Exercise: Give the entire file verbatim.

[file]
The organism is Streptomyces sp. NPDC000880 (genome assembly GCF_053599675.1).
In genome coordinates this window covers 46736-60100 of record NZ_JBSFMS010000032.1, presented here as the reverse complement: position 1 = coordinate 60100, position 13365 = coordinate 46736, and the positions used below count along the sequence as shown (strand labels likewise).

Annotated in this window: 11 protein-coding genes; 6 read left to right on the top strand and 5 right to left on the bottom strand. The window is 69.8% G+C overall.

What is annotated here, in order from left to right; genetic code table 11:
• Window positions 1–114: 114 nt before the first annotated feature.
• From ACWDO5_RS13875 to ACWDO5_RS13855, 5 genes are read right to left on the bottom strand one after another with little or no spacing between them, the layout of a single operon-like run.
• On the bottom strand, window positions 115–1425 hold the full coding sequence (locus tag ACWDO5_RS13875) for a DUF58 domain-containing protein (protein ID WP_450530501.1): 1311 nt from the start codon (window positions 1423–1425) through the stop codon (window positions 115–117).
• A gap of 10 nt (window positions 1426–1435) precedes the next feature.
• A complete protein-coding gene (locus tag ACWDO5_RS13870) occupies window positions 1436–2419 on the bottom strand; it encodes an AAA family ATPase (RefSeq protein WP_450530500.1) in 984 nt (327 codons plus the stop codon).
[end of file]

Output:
The organism is Streptomyces sp. NPDC000880 (genome assembly GCF_053599675.1).
In genome coordinates this window covers 46736-60100 of record NZ_JBSFMS010000032.1, presented here as the reverse complement: position 1 = coordinate 60100, position 13365 = coordinate 46736, and the positions used below count along the sequence as shown (strand labels likewise).

Annotated in this window: 11 protein-coding genes; 6 read left to right on the top strand and 5 right to left on the bottom strand. The window is 69.8% G+C overall.

What is annotated here, in order from left to right; genetic code table 11:
• Window positions 1–114: 114 nt before the first annotated feature.
• From ACWDO5_RS13875 to ACWDO5_RS13855, 5 genes are read right to left on the bottom strand one after another with little or no spacing between them, the layout of a single operon-like run.
• On the bottom strand, window positions 115–1425 hold the full coding sequence (locus tag ACWDO5_RS13875) for a DUF58 domain-containing protein (protein ID WP_450530501.1): 1311 nt from the start codon (window positions 1423–1425) through the stop codon (window positions 115–117).
• A gap of 10 nt (window positions 1426–1435) precedes the next feature.
• A complete protein-coding gene (locus tag ACWDO5_RS13870) occupies window positions 1436–2419 on the bottom strand; it encodes an AAA family ATPase (RefSeq protein WP_450530500.1) in 984 nt (327 codons plus the stop codon).